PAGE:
Who or what is Barry?
I paraphrase Cornel West often, and will do so again here, because he has spent much of his critical life attempting to crack the code on what it means to be American, and the new (and latest) film on President Obama’s life prior to venturing into politics contemplates the same enigma.
Well, the film – directed by Vikram Gandhi from a script by Adam Mansbach – and its subject (with Devon Terrell offering us this portrait of the first black President as a young man), like the country, is “a fragile experiment,” intent on “self-making and self-creating” from scattered pinpoints on the map and a sense of being half of one thing and/or another without being truly whole. Barry is a character study of a man, a time, and a nation in flux, searching for some reflection of itself, a sense of identity, a way to wrap its arms around its own tangible representation of what it means to be a black man.
There is promise in the 20-year old college student (transferring to Columbia University) presented to us, this nice looking fellow introduced to us as Barry. We know that he fulfills some measure of that promissory note, from our current vantage point, but the film also argues that the Barry of today might still be questioning, searching for answers, despite all that he has achieved.
I like that idea of Barry, the man extended from this early reflection. I appreciate his yearning. There is so much he doesn’t know, and with all the security briefings he’s received in these recent years, I would like to believe that he remains skeptical.
Barry is the story of a man willing to take a knee, not so much in protest, but in deference to his own lack of answers, the kind that right social wrongs, that make the situations of those who continue “to suffer, shudder and struggle in the face of inevitable” consequences beyond their control any better, that address the fundamental inability of this nation to live up to its ideals and principles. Barry goes looking and it takes us on the journey, one that doesn’t, to be brutally honest, take us to places we’ve never seen before, but we’re accompanied by surprising characters, who, in their own ways, are trying to figure it all out too.
It is no accident that I alluded to Colin Kaepernick, the back-up quarterback for the San Francisco 49ers who has triggered much discussion over his controversial decision to no longer stand during the playing of the national anthem. Initially, during the pre-season, he sat, alone and away from the spotlight, then, once noticed, he remained seated with his head down, in quiet contemplation, and recently, his protest, which has sharpened under media glare and heated debate across social media, has evolved into taking a knee (out of respect to the military – which was never even the focus of his effort), while others of conscience in the NFL (and in other fields of play) have added raised fists in support.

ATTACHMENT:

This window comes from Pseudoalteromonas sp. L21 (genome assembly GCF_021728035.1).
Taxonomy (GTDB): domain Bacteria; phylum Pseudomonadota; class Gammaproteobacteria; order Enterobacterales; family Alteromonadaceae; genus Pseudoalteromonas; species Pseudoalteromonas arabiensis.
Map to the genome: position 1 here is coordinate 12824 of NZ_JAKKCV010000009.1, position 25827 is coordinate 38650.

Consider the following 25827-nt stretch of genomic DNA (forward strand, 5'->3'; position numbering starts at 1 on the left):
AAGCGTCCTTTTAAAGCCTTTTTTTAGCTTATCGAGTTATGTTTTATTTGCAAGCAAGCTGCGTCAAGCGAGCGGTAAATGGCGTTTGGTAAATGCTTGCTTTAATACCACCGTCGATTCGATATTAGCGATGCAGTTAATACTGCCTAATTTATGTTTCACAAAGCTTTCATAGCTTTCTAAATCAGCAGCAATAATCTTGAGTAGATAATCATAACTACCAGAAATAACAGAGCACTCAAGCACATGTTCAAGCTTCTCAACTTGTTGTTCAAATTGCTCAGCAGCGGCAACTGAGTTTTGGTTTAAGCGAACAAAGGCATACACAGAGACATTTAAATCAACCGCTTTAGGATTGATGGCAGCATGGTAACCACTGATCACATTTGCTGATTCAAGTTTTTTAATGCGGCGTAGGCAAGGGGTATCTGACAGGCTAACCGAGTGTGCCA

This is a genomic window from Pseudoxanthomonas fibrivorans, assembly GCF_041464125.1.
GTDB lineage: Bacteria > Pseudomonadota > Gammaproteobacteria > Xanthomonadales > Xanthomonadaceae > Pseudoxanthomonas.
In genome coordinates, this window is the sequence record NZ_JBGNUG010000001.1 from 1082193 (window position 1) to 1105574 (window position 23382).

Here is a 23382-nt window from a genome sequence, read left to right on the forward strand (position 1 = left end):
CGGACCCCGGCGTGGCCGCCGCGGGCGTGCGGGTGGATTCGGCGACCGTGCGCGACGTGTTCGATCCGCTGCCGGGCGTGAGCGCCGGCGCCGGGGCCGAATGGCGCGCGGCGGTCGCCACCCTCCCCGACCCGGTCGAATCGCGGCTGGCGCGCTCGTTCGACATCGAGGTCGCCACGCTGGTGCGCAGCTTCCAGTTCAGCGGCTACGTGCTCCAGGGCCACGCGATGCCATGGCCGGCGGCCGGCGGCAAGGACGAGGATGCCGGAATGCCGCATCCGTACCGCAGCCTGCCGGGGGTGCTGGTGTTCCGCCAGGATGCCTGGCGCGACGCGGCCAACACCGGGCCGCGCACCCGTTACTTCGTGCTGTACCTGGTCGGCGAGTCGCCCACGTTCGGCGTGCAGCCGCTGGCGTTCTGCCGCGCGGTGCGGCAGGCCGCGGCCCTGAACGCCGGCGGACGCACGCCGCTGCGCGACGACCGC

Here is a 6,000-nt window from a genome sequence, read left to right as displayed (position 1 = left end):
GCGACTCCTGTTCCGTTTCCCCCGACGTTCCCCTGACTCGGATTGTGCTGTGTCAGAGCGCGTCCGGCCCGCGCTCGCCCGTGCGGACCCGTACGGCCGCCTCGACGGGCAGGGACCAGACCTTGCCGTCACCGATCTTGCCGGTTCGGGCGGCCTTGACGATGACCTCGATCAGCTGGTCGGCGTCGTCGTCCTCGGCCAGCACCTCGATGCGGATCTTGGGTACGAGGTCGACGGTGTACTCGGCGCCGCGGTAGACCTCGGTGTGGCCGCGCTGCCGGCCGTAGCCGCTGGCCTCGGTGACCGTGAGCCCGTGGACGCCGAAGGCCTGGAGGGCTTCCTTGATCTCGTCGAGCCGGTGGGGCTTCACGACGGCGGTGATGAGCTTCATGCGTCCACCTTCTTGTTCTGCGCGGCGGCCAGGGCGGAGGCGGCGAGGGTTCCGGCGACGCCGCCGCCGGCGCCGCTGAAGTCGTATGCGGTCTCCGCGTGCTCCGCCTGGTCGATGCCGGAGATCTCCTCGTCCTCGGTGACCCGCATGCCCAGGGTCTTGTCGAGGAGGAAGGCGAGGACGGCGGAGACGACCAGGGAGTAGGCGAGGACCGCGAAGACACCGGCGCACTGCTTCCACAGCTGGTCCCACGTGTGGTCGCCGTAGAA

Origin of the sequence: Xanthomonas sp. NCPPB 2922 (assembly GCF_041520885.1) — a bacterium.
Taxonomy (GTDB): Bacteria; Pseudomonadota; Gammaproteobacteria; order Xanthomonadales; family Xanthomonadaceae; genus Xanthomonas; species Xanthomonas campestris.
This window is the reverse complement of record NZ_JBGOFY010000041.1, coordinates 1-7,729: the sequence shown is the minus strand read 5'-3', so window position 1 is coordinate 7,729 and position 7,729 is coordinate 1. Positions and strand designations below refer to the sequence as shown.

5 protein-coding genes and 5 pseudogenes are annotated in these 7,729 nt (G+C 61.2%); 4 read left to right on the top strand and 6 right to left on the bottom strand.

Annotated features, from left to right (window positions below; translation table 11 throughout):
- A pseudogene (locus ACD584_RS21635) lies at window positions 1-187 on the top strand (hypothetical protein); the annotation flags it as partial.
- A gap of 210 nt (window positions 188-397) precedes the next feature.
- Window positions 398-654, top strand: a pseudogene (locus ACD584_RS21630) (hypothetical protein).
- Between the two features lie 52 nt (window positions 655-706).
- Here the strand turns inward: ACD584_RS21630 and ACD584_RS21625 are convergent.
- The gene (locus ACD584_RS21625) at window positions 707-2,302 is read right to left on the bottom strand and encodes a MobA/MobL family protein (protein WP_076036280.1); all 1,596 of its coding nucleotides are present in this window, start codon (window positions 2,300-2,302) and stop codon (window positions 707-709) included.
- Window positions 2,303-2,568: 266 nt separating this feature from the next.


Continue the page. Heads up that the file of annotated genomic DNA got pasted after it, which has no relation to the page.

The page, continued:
Kaepernick is 28 years old, chronologically past the age we approach Barry Obama in Barry, but the tentative and sometimes stumbling evolution in their thinking and action is plain. Barry arrives in New York for college with no sense of identity and a collection of fragmented personal markers. A mother from Kansas. A father from Kenya that he has only met once. Grandparents in Hawaii, who we don’t hear about in this film, but who (at least his grandmother) make an appearance in the earlier Obama biopic Southside With You. When asked where he’s from, he presents a roll call of places – Hawaii, Kenya, Indonesia – but it is a list that bedevils him and his effort to rank the locations based on some measure of meaning that still escapes him.
New York teases him with the promise of finding a home, a scene to call his own, but he wanders blindly, learning from each step, but the lesson frustrates him, in that there’s never a clearly defined resolution.
I imagine Kaepernick finds himself in a familiar realm. Everyone wants and expects an outcome, an end to his protest; none moreso than Kaepernick himself. What he’s discovering though, like Barry Obama in Barry, is that meaning and purpose make us. We cannot wrangle or make these ideas.
So in the end, it is best to just keep our heads down and work on the thing that we can define – ourselves. That’s the task of a lifetime, and one not exclusively owned by Americans.